Considering its age, it's understandable that there have been quite a few interpretations on Carroll's -or Charles Lutwidge Dodgson's- most famous character. Indeed, the metaphorical journey of Alice has almost become as iconic as the girl herself. So, in honor of Alice's Adventures in Wonderland turning the big 1-5-0, I've compiled a top five list of Alices. But before I reveal the list, let's get some things out of the way.
  1. This list and its ranking has been created based on my own personal opinions. So yes, expect some biases
  2. For the sake of simplicity, I'm only sticking to Alices from direct adaptions. There are simply too many Alices from works that are allusions or influenced by Carroll's novel to count
  3. Yes I am excluding the 'Once Upon a Time' miniseries since I didn't watch it
  4. All characters featured on this list are from works that I have personally seen, read, or played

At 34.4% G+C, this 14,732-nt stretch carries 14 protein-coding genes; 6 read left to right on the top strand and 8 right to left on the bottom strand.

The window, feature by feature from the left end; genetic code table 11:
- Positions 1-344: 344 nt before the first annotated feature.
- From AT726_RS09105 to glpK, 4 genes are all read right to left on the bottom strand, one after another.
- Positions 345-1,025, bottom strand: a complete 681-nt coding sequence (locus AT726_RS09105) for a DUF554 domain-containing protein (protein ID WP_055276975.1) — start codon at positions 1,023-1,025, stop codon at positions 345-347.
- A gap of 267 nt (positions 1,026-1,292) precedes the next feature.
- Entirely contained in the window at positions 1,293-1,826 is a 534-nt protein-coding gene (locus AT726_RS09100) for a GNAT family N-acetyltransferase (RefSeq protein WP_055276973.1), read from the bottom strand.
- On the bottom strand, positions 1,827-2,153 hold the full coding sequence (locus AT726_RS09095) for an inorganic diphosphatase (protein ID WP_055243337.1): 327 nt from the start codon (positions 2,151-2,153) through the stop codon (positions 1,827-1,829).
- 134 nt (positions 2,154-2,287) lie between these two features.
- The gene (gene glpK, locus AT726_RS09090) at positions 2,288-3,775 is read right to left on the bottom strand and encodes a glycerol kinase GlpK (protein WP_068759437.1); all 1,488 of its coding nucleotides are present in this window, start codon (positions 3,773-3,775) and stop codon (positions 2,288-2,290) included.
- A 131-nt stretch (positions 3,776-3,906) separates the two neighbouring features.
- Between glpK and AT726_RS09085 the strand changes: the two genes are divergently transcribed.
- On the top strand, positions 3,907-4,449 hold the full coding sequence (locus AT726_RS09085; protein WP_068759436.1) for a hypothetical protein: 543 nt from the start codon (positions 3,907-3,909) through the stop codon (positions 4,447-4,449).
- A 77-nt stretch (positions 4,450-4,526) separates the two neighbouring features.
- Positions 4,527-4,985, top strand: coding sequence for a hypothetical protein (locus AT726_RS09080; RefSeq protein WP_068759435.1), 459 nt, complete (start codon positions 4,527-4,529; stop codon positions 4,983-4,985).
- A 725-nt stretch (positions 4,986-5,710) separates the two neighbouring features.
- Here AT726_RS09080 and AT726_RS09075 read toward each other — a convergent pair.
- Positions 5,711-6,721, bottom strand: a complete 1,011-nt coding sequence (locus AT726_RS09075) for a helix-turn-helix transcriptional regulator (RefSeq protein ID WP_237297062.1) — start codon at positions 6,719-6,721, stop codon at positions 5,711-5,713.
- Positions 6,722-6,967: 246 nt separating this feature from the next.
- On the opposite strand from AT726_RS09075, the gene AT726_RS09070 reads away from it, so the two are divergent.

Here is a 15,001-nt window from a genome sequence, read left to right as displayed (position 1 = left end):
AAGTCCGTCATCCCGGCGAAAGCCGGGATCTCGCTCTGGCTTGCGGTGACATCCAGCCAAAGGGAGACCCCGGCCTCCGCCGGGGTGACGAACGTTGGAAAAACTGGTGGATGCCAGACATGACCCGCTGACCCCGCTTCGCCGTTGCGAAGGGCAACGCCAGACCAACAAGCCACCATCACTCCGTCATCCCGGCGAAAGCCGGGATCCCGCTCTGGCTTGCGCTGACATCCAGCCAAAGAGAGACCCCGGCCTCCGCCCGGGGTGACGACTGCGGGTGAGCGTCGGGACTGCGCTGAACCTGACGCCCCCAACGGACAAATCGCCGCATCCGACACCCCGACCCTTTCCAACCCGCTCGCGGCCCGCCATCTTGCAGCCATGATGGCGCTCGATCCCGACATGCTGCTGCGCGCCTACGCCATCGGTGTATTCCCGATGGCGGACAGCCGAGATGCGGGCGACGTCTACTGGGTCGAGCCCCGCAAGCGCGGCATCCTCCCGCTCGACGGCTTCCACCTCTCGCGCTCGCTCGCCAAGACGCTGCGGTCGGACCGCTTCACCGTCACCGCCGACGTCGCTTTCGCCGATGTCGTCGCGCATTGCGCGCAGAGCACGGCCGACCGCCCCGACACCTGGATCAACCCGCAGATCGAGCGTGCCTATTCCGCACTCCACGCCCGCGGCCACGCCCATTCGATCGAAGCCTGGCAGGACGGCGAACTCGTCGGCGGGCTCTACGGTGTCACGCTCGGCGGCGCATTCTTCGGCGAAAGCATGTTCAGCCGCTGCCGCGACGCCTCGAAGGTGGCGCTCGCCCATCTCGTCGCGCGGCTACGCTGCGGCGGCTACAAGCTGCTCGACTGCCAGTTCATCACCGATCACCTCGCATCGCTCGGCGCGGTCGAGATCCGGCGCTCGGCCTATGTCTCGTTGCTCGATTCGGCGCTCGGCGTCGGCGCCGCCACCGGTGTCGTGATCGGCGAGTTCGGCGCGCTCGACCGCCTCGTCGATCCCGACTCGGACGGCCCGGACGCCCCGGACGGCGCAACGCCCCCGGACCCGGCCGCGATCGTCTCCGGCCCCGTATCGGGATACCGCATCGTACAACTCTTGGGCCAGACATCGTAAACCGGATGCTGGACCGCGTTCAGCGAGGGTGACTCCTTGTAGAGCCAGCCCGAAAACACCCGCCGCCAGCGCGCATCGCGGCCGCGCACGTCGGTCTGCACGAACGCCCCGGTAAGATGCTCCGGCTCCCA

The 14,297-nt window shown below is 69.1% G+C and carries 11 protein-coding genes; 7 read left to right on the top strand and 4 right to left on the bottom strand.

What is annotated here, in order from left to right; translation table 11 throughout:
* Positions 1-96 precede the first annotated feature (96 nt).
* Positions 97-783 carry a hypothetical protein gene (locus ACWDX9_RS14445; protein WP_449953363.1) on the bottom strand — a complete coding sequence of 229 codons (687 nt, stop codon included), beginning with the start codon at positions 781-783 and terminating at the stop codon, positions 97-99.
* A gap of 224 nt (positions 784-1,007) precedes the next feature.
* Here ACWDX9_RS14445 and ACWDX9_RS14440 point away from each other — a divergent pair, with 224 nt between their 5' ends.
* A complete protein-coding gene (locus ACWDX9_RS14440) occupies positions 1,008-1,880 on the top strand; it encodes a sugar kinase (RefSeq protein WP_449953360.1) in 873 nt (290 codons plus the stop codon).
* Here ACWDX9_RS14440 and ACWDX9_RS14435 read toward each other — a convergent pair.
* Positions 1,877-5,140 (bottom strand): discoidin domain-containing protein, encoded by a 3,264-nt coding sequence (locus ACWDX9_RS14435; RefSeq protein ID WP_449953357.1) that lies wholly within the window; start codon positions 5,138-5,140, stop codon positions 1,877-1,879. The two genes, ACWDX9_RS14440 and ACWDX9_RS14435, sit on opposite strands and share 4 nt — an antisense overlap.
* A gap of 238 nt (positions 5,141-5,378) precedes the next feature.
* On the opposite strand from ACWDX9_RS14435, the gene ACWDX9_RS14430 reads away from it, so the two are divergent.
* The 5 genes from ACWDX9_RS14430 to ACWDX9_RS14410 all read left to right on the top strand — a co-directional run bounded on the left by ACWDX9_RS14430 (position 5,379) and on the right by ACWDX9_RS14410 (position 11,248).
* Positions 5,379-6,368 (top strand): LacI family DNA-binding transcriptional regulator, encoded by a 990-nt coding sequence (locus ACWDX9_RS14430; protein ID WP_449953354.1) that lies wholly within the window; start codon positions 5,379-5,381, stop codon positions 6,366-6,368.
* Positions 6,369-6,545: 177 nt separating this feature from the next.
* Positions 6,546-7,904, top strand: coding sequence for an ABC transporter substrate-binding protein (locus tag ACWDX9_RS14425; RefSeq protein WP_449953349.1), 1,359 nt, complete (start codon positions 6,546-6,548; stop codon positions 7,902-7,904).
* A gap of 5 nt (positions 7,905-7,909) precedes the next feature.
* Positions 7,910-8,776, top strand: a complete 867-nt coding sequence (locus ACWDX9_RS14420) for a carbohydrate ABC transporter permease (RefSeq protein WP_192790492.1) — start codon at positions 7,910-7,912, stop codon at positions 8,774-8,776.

Alright enough stalling. Here's my list!
5. Alice from Walt Disney's Alice in Wonderland (1951)
I figured that no Alice list would be complete without the lead from Disney's classic film. While I am not a super big fan of the movie itself; I find it rather slow paced and think Alice is a bit annoying, for many, this is the first version of Alice in Wonderland they experienced. Despite my personal qualms with the character, she is the only Alice on the list that's closest to the original age of the novel's Alice. Considering that, it makes sense that she acts the way she does; she is a child after all. In a recent NPR interview with a Lewis Carroll scholar, Robert Douglas-Fairhurst talked about how the story itself was crafted and injected with the love that Dodgson has for children. Perhaps that's why the story has continued to resonate with modern society today. We were all children once, each with our own wild imaginations. Alice's adventures could very well be one's interpretations of an afternoon spent inside the imagination of a child. It's wild and crazy yet beautiful and magical. Yet despite its charms, at the end of the day, there is nothing better than being back home in reality. With the right balance of whimsy, weirdness, and Disney magic, the movie does a fantastic job at translating the original work into a cinematic masterpiece.